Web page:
4. Tamyra Mensah-Stock goes unbeaten on way to World title, and Jacarra Winchester’s title gives the USA three women’s golds – Those in wrestling have known for a while that Tamyra Mensah-Stock was a special athlete with impressive wrestling skills. Everyone has been looking for Mensah-Stock to put together one perfect tournament at the right time. In her own very positive way, Mensah-Stock was able to do it one better. She ran the table, going undefeated for the year and winning her first Senior World gold medal. A 2018 World bronze medalist and three-time Yarygin champion, Mensah was ready for the big test at the Worlds in Nur-Sultan. She won five matches in which she was in total control. Very impressive was the 10-1 quarterfinal win over 2016 Olympic champion Sara Dosho of Japan. In the finals, she was in command in an 8-2 decision over Olympic medalist and past World champion Jenny Fransson of Sweden. Her joyous celebration with the American flag after beating Fransson is a video classic. Her win gave the USA a record three World champions in women’s freestyle for the first time. Along with Mensah-Stock and Gray, Jacarra Winchester had a championship performance at 55 kg, marching through the field with four victories. In the gold-medal finals, Winchester trailed 3-2 in the second period, but secured a late takedown to defeat Japan’s Nanami Irie, 5-3. Winchester’s improvement and growth has been impressive. With three gold medalists, the USA women have raised the bar higher and continue to be a world power.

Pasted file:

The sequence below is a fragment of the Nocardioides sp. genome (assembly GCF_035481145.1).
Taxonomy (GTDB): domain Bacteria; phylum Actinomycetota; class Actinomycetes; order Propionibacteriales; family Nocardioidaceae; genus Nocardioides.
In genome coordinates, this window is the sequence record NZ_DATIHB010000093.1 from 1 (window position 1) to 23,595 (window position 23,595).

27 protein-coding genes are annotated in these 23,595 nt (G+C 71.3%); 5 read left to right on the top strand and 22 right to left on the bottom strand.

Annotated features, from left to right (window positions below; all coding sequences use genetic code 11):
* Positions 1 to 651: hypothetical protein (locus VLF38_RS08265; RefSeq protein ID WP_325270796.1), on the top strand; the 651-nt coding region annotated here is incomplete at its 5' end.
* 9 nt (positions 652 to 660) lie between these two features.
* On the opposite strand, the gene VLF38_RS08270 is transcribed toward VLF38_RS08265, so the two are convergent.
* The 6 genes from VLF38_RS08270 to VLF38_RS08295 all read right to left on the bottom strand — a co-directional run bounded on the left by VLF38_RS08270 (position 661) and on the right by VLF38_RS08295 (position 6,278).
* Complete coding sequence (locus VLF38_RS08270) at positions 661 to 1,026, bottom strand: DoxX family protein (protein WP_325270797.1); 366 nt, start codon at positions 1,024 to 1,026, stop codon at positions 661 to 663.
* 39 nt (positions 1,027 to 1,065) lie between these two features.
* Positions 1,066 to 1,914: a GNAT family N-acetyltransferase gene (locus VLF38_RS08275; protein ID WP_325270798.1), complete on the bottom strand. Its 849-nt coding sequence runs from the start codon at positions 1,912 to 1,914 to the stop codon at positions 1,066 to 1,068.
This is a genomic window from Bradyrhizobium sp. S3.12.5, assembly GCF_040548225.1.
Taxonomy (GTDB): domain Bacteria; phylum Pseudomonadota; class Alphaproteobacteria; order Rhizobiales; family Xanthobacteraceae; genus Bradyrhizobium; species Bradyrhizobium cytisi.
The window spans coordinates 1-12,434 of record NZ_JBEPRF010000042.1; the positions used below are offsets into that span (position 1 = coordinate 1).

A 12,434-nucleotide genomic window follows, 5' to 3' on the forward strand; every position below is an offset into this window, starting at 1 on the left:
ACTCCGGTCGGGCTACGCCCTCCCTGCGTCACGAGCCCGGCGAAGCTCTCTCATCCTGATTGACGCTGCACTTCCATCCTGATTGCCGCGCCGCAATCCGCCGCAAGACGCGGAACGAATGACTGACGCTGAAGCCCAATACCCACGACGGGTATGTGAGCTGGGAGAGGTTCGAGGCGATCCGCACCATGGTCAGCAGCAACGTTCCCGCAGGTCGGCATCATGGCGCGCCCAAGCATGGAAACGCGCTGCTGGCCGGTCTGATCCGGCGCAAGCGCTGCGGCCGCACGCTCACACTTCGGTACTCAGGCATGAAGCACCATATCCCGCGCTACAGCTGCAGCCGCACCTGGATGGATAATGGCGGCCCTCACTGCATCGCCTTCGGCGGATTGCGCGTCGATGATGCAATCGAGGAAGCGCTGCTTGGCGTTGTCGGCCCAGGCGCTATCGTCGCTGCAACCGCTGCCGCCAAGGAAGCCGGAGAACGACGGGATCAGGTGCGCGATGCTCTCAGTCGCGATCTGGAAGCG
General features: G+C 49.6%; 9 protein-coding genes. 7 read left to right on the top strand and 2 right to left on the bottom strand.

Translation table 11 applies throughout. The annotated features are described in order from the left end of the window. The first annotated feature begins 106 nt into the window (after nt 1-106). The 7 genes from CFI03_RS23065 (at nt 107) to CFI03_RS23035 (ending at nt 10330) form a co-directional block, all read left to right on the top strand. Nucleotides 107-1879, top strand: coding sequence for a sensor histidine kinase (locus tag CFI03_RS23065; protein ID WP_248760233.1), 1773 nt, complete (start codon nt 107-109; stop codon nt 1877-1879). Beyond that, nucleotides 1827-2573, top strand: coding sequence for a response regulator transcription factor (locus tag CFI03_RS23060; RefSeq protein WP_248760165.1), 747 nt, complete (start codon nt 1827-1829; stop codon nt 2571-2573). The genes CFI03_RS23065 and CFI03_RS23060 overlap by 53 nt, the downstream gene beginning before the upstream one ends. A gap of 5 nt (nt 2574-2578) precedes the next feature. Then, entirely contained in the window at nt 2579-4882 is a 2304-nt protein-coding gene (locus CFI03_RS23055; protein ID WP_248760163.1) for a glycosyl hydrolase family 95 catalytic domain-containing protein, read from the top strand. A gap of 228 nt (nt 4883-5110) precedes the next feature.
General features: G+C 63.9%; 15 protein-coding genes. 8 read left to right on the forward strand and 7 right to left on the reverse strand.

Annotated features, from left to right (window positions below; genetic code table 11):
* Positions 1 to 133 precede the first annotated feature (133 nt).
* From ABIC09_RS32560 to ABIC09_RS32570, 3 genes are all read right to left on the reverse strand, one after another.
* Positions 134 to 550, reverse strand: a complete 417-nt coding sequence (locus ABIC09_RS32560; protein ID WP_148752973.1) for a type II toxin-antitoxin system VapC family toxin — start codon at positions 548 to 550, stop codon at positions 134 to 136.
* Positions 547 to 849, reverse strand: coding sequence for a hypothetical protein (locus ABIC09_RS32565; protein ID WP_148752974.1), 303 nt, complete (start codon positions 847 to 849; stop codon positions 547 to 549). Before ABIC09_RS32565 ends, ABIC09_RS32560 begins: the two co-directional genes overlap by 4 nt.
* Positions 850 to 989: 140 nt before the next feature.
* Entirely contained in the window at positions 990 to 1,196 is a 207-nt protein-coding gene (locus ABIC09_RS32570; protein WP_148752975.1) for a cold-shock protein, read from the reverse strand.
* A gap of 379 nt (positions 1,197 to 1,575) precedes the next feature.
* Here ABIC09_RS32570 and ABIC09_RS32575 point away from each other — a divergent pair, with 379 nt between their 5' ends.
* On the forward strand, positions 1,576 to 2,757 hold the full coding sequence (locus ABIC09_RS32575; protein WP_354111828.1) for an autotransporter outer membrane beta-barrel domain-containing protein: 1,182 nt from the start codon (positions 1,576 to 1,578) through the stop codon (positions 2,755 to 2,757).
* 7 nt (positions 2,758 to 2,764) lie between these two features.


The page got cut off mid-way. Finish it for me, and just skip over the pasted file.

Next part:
5. NCAA Committee on Women’s Athletics recommends Emerging Sport Status for women’s wrestling – The process began in 2017, as key leaders in women’s wrestling began regular conference calls. The objective was to seek NCAA Emerging Sport Status for women’s wrestling, and a coalition of organizations came together to submit a detailed proposal to the NCAA Committee on Women’s Athletics (CWA) in August 2017. After review, the CWA asked for additional information, and a follow-up proposal was submitted in August 2018. Numerous information requests and meetings with the CWA followed. On June 3, the CWA officially recommended that all three NCAA Divisions add women’s freestyle wrestling as an Emerging Sport. This was a huge step forward in the process. Votes will be held within all three divisions in 2020. Women’s wrestling could have official Emerging Sport status by August 2020. In response, the coalition has created a new national event for NCAA-affiliated women’s wrestling teams, the National Collegiate Women’s Wrestling Championships, which will be hosted at Adrian College, March 6-7, 2020. Women’s wrestling at all levels is growing quickly. The NAIA held its first national invitational for women’s wrestling in March of 2019. It is an exciting time of growth for women’s college wrestling.